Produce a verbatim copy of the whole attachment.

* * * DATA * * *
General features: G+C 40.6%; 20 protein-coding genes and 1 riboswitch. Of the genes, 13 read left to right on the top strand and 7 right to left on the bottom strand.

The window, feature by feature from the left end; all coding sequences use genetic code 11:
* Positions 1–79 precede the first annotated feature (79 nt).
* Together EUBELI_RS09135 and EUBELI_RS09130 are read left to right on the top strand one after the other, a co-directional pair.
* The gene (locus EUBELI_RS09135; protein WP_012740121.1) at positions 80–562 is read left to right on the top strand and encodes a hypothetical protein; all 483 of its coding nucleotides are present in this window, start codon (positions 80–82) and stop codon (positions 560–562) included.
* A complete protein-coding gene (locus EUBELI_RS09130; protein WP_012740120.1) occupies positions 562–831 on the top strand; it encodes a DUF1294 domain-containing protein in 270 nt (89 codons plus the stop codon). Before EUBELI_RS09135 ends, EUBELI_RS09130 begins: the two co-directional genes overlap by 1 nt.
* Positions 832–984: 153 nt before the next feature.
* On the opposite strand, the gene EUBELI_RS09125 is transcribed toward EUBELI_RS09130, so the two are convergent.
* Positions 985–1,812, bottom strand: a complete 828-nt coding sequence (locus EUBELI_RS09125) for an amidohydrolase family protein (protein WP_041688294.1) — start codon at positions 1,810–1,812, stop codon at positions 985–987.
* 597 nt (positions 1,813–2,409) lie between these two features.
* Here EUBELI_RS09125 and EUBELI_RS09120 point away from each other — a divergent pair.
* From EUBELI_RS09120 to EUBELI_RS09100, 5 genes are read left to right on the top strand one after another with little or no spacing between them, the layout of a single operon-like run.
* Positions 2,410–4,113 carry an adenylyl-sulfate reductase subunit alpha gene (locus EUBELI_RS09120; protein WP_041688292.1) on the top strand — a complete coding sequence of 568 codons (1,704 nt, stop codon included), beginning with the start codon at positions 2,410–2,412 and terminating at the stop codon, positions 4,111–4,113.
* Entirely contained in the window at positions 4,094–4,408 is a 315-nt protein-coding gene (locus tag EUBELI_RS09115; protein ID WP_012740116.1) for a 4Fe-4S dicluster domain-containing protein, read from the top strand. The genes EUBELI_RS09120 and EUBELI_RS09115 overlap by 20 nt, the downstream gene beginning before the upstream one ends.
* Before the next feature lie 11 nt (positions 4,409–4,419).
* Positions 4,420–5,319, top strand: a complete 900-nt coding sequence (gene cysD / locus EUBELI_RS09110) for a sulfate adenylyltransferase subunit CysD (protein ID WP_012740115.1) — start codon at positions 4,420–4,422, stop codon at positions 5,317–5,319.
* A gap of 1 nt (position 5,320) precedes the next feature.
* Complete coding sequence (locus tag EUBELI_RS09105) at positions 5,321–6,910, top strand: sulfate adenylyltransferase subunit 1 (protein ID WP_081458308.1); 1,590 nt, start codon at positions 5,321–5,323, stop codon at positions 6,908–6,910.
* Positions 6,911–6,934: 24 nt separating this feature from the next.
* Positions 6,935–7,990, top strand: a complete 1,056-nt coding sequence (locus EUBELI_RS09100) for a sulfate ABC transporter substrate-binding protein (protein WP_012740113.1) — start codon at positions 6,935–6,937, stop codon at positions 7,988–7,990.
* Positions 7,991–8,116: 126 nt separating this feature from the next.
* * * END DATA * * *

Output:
General features: G+C 40.6%; 20 protein-coding genes and 1 riboswitch. Of the genes, 13 read left to right on the top strand and 7 right to left on the bottom strand.

The window, feature by feature from the left end; all coding sequences use genetic code 11:
* Positions 1–79 precede the first annotated feature (79 nt).
* Together EUBELI_RS09135 and EUBELI_RS09130 are read left to right on the top strand one after the other, a co-directional pair.
* The gene (locus EUBELI_RS09135; protein WP_012740121.1) at positions 80–562 is read left to right on the top strand and encodes a hypothetical protein; all 483 of its coding nucleotides are present in this window, start codon (positions 80–82) and stop codon (positions 560–562) included.
* A complete protein-coding gene (locus EUBELI_RS09130; protein WP_012740120.1) occupies positions 562–831 on the top strand; it encodes a DUF1294 domain-containing protein in 270 nt (89 codons plus the stop codon). Before EUBELI_RS09135 ends, EUBELI_RS09130 begins: the two co-directional genes overlap by 1 nt.
* Positions 832–984: 153 nt before the next feature.
* On the opposite strand, the gene EUBELI_RS09125 is transcribed toward EUBELI_RS09130, so the two are convergent.
* Positions 985–1,812, bottom strand: a complete 828-nt coding sequence (locus EUBELI_RS09125) for an amidohydrolase family protein (protein WP_041688294.1) — start codon at positions 1,810–1,812, stop codon at positions 985–987.
* 597 nt (positions 1,813–2,409) lie between these two features.
* Here EUBELI_RS09125 and EUBELI_RS09120 point away from each other — a divergent pair.
* From EUBELI_RS09120 to EUBELI_RS09100, 5 genes are read left to right on the top strand one after another with little or no spacing between them, the layout of a single operon-like run.
* Positions 2,410–4,113 carry an adenylyl-sulfate reductase subunit alpha gene (locus EUBELI_RS09120; protein WP_041688292.1) on the top strand — a complete coding sequence of 568 codons (1,704 nt, stop codon included), beginning with the start codon at positions 2,410–2,412 and terminating at the stop codon, positions 4,111–4,113.
* Entirely contained in the window at positions 4,094–4,408 is a 315-nt protein-coding gene (locus tag EUBELI_RS09115; protein ID WP_012740116.1) for a 4Fe-4S dicluster domain-containing protein, read from the top strand. The genes EUBELI_RS09120 and EUBELI_RS09115 overlap by 20 nt, the downstream gene beginning before the upstream one ends.
* Before the next feature lie 11 nt (positions 4,409–4,419).
* Positions 4,420–5,319, top strand: a complete 900-nt coding sequence (gene cysD / locus EUBELI_RS09110) for a sulfate adenylyltransferase subunit CysD (protein ID WP_012740115.1) — start codon at positions 4,420–4,422, stop codon at positions 5,317–5,319.
* A gap of 1 nt (position 5,320) precedes the next feature.
* Complete coding sequence (locus tag EUBELI_RS09105) at positions 5,321–6,910, top strand: sulfate adenylyltransferase subunit 1 (protein ID WP_081458308.1); 1,590 nt, start codon at positions 5,321–5,323, stop codon at positions 6,908–6,910.
* Positions 6,911–6,934: 24 nt separating this feature from the next.
* Positions 6,935–7,990, top strand: a complete 1,056-nt coding sequence (locus EUBELI_RS09100) for a sulfate ABC transporter substrate-binding protein (protein WP_012740113.1) — start codon at positions 6,935–6,937, stop codon at positions 7,988–7,990.
* Positions 7,991–8,116: 126 nt separating this feature from the next.